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Title: The role of phosphorylation and redox regulation of the brain specific hBCAT proteins in vitro and in neuronal cells
Author: El Hindy, M.
ISNI:       0000 0004 5346 2241
Awarding Body: University of the West of England, Bristol
Current Institution: University of the West of England, Bristol
Date of Award: 2014
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Introduction: The hBCAT proteins have a unique redox active CXXC motif which governs its transamination activity. Recent studies have identified that specific neuronal proteins with either redox activity or functions in cell signalling form interactions with the hBCAT proteins that are disrupted when the environment becoming oxidising. However, how hBCAT functions as an oxidoreductase is unknown or how it compares to other known cellular repair enzymes such as thioredoxin, glutaredoxin or protein disulphide isomerase. Moreover, leucine, a substrate for hBCAT regulates protein synthesis through the mTOR pathway, yet the importance of hBCAT itself in this mechanism remains undetermined. Aims: This thesis firstly investigated the redox substrates for the hBCAT proteins, and their oxidoreductase activity in comparison to the cellular repair enzymes. The second main aim was to establish if hBCAT can be regulated through phosphorylation both in-vitro and in the neuronal cell line (IMR-32). Finally, in addition to understanding their role as oxidoreductases, the importance of the reactive cysteines in redox binding to neuronal proteins was determined. Results: These studies demonstrated that both hBCAT isoforms have oxidoreductase and isomerase activity, but of lower activity relative to protein disulphide isomerase. The oxidoreductase activity was dependent on a functional CXXC motif, where in particular S-glutathionylation enhanced the ability of hBCAT to catalyse the folding of proteins. It has been demonstrated that hBCATc is regulated through phosphorylation and this is dependent on the redox environment unlike hBCATm which was only affected in the presence of thiol blocker, NEM. Both isoforms required the CXXC motif to be phosphorylated. Although phosphorylation of hBCATc in neuronal cells was observed, the exact mechanism needs to be elucidated. Finally, these studies have identified putative new partners for hBCAT such as inositol polyphosphate multikinase, GRINL1a upstream protein and parvalbumin. These indicate potential new roles for these proteins in cell division, neurotransmitter signal transduction and mTOR pathway, which have previously not been reported. Conclusion: The hBCAT proteins have oxidoreductase activity and are involved in a number of metabolic pathways such as cell division, neurotransmitter signal transduction and the mTOR pathway. This implies that these proteins may have a protective role in the cell, similarly to previous studies which have shown that upregulation of the hBCAT proteins is protective. Future work will elucidate further the role these proteins have under normal and pathological conditions.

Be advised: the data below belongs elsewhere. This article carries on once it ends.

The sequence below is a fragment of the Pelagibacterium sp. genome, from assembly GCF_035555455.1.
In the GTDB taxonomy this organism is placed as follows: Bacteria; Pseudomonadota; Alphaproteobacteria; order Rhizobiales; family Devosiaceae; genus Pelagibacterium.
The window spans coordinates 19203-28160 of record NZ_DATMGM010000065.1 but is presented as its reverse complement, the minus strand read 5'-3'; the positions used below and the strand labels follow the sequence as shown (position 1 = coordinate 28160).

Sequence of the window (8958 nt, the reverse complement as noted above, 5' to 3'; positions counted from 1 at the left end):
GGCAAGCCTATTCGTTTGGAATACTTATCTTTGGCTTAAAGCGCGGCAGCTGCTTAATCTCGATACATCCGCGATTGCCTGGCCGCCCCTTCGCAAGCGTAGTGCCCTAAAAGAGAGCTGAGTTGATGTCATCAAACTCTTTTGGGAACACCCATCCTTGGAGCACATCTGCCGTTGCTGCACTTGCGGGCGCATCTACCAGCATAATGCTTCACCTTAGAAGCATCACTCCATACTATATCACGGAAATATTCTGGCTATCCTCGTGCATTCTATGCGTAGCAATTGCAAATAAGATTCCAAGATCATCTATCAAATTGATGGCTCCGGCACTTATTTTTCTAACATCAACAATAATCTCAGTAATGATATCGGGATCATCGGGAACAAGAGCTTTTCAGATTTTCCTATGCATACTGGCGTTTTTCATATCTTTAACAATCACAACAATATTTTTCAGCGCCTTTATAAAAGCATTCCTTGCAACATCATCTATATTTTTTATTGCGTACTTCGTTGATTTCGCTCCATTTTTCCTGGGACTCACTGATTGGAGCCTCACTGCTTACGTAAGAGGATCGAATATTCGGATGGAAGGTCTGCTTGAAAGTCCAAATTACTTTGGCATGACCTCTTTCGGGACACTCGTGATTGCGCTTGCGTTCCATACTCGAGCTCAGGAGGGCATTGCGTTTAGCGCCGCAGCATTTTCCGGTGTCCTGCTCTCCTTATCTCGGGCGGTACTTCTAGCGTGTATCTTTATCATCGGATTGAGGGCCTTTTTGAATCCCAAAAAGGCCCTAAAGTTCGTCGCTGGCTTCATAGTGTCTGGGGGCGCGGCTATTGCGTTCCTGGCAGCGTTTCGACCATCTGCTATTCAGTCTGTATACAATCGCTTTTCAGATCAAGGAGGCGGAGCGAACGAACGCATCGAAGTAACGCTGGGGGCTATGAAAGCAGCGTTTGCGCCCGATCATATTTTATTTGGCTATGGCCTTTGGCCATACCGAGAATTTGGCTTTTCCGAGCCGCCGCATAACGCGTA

Supervisor: Not available Sponsor: Not available
Qualification Name: Thesis (Ph.D.) Qualification Level: Doctoral
EThOS ID:  DOI: Not available